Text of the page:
THE two Lusaka teenagers who brutally murdered a 20 -year- old taxi driver, Mathews Chipili, have been sent to Katombola reformatory school for counseling by the Lusaka High Court.
The counseling period is normally between four to 22 years but in this case, it was up to the counsellors to decide how long the counseling period would last.
The reformatory order was granted after recommendation from the Social Welfare Department.
Mr Daniel Banda, a probation officer from Social Welfare, asked Lusaka High Court Judge Mungeni Mulenga to exercise maximum leniency on the juveniles based on information that he obtained from the families of the boys and his own analysis.
Mr Banda told the court that the first juvenile was school-going at the time he was arrested for murder and aggravated robbery.
He said the boy came from a Christian background and had never committed an offence.
Mr Banda told the court that the boy was remorseful and if given a chance he wished to go back to school and become a responsible member of society.
He also said from the information received from the second juvenile’s father and his own analysis, the boy had always been a problem child and that he was once suspended from school for his bad behavior.
Mr Banda said the boy had once undergone counseling when he was involved in drugs.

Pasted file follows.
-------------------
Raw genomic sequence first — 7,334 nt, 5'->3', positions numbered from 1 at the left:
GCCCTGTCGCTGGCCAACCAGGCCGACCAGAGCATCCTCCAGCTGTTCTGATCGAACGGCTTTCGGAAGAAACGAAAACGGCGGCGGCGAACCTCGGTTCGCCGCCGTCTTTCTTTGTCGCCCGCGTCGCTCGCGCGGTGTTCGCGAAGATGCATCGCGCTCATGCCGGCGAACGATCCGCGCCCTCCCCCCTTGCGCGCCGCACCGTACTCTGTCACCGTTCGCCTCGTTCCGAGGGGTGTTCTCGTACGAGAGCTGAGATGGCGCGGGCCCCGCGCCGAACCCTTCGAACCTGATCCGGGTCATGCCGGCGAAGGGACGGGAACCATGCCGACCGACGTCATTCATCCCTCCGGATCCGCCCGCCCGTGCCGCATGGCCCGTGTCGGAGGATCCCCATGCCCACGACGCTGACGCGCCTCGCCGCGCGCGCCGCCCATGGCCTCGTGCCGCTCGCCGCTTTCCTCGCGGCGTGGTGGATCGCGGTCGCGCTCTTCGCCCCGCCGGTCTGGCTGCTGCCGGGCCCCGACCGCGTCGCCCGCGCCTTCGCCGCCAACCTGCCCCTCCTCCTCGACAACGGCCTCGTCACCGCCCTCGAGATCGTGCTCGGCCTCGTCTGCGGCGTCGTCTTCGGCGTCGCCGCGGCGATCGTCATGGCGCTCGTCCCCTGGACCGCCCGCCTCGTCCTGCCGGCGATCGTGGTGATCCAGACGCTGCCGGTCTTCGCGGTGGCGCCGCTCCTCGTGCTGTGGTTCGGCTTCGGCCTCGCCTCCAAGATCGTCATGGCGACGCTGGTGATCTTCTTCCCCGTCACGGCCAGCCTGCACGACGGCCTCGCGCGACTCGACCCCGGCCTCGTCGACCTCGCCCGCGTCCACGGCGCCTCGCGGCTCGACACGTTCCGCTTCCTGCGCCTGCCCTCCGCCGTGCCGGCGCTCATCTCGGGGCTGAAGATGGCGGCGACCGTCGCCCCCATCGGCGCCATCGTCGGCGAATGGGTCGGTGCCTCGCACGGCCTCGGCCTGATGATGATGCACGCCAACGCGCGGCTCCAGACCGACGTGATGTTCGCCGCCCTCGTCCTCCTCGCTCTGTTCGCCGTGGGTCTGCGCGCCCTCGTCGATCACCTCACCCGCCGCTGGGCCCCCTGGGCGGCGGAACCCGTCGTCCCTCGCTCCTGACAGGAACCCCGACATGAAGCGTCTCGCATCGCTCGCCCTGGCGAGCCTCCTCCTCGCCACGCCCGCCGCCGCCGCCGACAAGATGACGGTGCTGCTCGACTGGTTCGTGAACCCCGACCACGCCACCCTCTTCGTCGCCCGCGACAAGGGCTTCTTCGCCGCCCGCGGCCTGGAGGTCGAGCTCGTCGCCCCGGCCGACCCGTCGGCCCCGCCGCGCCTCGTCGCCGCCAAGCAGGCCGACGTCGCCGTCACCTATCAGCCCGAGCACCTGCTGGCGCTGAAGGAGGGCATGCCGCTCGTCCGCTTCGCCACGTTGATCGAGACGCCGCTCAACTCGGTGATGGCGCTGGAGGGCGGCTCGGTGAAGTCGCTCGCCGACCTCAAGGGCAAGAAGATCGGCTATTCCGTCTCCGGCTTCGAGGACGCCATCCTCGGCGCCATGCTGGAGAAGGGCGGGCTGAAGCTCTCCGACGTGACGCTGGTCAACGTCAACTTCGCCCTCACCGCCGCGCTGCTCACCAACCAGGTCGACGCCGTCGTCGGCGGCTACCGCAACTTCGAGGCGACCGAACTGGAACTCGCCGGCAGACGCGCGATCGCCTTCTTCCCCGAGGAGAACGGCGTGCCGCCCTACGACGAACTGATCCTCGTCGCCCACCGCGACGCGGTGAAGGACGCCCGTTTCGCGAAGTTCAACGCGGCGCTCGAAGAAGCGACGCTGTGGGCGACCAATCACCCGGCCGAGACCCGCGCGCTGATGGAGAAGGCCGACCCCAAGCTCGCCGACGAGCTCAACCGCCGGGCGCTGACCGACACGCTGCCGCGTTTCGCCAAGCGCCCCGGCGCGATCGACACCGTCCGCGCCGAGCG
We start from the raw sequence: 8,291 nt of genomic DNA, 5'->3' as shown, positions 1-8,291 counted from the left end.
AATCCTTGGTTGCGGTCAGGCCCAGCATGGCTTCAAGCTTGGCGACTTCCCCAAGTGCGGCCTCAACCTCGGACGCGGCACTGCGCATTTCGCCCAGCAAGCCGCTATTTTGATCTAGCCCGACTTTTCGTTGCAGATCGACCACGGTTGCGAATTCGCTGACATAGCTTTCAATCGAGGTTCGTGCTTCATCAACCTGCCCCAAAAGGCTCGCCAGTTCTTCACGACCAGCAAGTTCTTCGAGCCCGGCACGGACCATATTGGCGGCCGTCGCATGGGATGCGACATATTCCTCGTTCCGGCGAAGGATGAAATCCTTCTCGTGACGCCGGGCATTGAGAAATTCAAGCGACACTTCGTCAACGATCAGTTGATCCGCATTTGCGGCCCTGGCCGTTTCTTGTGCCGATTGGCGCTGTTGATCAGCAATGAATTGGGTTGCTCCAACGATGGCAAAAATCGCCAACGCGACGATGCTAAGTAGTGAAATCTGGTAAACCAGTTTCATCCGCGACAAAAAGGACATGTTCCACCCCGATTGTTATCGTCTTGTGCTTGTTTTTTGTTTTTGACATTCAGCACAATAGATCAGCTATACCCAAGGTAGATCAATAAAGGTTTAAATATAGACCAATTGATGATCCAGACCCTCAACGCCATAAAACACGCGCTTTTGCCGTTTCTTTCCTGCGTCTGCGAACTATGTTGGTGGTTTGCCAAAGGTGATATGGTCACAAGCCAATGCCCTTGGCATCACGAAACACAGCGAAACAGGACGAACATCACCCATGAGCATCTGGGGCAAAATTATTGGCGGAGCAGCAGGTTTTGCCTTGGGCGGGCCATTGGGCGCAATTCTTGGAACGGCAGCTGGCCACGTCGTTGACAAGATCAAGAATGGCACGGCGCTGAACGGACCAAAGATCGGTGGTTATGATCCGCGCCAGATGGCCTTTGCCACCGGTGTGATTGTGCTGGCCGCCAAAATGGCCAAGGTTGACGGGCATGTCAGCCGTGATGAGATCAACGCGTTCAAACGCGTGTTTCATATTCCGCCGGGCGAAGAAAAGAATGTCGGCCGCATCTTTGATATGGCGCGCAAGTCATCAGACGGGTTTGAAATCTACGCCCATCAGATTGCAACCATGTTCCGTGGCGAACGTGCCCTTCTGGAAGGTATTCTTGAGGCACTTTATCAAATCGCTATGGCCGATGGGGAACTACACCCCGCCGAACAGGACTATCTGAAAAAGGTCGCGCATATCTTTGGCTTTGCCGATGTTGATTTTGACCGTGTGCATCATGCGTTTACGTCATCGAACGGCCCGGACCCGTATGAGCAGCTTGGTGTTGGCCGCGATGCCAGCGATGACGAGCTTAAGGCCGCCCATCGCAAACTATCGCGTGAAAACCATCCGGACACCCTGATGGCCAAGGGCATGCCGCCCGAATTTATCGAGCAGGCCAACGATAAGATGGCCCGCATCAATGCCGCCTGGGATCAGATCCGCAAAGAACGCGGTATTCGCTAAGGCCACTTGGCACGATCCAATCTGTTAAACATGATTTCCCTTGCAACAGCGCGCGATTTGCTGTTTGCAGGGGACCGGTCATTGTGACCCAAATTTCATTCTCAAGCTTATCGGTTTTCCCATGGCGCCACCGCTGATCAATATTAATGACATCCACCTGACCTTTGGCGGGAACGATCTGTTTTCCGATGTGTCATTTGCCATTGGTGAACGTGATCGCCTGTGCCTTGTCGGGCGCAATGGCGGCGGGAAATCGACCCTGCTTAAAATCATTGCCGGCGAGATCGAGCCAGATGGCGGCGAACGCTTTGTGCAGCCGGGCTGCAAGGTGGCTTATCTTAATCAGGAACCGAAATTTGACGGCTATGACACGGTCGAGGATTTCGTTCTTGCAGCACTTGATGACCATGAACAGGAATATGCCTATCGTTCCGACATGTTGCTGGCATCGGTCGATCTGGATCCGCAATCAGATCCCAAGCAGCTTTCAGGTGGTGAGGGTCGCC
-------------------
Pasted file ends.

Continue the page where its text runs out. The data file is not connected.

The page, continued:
However, Mr Banda asked the court to exercise maximum leniency on the boy to give him a second chance as he was remorseful for his action and would be tormented for the rest of his life.
He said the boy’s father also prayed that his son be put on probation than be given a custodial sentence so that he would go back to school and write his Grade 12 examinations.
In mitigation, the defence counsels asked the court to exercise maximum leniency on the boys as they were first offenders.
In her ruling, Justice Mulenga said she had considered what was in the social welfare report and the mitigation by both defence counsels that the two were juveniles and first offenders who deserved a second chance and become responsible members of the society.
Justice Mulenga said it was her hope that once counseled the boys would reform.
However, she was disappointed with both parents because had they brought up the boys well, they would not have committed such a serious offence.
She said both parents had contributed to what their children had fallen into because the boys would sleep out and were not disciplined.
Shortly after court the deceased’s father Pearson Chipili said he was not happy with the sentence because the teenagers deserved a custodial sentence of life imprisonment.
Mr Chipili said such people did not deserve to be part of society and must be sent to prison or hanged.
He said the State should appeal to the Supreme Court against the sentence.
Particulars of the offence are that the two teenagers aged between 14 and 16 murdered Mathews Chipili on December 22, 2012.